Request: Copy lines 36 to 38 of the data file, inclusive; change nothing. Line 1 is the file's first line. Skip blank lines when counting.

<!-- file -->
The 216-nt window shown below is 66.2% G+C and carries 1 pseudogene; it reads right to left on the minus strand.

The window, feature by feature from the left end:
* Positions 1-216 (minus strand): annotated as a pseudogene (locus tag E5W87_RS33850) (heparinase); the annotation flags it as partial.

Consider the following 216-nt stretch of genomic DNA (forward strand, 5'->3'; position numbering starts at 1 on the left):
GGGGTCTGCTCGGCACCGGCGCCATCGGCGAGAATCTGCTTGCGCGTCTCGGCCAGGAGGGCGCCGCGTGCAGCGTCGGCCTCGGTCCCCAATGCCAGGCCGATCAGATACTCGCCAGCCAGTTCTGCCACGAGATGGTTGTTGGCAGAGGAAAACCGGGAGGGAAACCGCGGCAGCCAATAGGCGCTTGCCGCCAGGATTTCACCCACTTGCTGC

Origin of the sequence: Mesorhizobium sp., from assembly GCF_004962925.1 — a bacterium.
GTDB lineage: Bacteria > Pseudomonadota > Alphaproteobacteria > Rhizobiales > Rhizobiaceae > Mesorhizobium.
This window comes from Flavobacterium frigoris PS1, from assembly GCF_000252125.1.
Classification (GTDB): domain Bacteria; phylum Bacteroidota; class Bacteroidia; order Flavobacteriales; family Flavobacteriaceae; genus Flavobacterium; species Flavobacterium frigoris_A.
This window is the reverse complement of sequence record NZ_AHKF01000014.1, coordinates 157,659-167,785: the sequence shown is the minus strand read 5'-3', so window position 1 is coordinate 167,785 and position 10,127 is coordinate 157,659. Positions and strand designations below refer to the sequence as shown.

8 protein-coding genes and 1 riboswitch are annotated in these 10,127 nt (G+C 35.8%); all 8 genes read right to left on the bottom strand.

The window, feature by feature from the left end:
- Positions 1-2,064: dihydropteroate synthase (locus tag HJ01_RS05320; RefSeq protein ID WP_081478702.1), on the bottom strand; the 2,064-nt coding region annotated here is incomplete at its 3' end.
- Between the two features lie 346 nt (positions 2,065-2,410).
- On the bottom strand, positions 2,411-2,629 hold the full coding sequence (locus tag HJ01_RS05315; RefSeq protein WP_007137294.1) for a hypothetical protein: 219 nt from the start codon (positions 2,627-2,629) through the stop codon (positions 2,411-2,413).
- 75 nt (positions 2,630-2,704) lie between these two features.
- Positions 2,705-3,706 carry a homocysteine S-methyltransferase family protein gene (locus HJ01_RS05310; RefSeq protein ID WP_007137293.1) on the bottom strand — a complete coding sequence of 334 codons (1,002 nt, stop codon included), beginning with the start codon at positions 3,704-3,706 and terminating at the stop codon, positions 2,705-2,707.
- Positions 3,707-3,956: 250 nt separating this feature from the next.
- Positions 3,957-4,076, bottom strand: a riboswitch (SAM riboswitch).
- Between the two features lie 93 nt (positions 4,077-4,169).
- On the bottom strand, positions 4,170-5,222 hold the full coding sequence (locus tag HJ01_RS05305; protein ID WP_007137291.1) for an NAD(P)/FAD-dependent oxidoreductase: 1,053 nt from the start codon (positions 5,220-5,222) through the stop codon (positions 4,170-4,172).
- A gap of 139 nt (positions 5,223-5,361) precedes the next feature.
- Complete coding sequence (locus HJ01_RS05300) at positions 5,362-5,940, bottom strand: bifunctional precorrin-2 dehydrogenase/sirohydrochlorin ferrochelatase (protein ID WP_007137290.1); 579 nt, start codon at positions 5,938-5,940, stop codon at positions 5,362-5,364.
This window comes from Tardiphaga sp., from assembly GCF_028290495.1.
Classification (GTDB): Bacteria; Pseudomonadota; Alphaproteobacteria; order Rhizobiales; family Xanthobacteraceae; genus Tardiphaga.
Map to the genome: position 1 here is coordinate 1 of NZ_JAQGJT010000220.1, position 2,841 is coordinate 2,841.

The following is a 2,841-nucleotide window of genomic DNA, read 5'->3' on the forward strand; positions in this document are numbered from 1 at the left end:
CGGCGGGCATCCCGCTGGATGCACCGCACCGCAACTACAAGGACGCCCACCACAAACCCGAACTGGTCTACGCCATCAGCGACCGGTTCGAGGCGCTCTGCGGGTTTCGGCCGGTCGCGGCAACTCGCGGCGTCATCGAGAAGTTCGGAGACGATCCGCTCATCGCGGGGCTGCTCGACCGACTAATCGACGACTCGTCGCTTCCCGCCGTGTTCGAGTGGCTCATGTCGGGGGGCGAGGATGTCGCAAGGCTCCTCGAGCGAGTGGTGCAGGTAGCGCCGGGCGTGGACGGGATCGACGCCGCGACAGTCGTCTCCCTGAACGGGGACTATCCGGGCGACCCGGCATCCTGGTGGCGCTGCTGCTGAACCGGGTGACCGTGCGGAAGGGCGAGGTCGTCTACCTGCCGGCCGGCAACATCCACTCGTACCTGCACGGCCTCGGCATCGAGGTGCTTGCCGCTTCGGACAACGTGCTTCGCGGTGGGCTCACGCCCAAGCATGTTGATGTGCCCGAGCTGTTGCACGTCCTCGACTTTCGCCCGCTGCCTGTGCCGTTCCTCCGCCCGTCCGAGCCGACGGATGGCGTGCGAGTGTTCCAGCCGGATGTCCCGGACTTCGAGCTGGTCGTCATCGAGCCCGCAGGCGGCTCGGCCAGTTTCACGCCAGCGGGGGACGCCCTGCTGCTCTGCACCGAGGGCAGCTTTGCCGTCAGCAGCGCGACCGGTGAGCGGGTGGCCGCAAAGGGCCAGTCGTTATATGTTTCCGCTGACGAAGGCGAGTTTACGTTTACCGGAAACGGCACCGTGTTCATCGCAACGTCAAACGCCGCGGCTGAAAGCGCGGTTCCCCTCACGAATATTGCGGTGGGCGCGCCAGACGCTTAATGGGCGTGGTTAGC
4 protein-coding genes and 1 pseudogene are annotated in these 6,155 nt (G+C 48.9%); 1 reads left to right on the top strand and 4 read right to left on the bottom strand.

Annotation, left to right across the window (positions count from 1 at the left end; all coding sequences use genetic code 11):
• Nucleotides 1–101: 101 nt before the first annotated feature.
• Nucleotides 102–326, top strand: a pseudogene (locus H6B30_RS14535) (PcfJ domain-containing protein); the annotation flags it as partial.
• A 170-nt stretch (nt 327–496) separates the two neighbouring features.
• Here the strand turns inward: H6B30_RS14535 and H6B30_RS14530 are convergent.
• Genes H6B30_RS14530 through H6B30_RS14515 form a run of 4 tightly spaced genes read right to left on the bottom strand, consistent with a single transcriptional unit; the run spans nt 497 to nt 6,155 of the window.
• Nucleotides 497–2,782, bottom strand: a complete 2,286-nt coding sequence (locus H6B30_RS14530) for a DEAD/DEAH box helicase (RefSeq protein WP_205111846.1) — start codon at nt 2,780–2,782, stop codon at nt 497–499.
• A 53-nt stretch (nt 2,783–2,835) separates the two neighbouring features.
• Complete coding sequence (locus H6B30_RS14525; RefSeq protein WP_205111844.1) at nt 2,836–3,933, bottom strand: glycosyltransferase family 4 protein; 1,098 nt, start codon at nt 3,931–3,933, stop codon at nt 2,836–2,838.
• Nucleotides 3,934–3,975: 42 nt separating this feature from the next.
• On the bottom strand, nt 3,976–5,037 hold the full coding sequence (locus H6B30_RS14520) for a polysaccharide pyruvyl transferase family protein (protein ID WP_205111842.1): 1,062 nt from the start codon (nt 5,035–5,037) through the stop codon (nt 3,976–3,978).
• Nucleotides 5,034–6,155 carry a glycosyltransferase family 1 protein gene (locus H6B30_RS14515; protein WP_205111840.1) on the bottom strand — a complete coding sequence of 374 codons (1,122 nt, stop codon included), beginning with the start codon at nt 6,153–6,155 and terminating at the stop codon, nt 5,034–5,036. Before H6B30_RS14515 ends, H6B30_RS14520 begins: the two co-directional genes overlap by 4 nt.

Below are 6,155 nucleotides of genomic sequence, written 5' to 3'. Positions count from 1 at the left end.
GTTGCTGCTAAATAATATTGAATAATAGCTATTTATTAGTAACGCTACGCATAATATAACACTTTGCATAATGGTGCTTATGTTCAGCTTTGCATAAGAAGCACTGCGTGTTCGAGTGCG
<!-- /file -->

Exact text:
• Nucleotides 497–2,782, bottom strand: a complete 2,286-nt coding sequence (locus H6B30_RS14530) for a DEAD/DEAH box helicase (RefSeq protein WP_205111846.1) — start codon at nt 2,780–2,782, stop codon at nt 497–499.
• A 53-nt stretch (nt 2,783–2,835) separates the two neighbouring features.
• Complete coding sequence (locus H6B30_RS14525; RefSeq protein WP_205111844.1) at nt 2,836–3,933, bottom strand: glycosyltransferase family 4 protein; 1,098 nt, start codon at nt 3,931–3,933, stop codon at nt 2,836–2,838.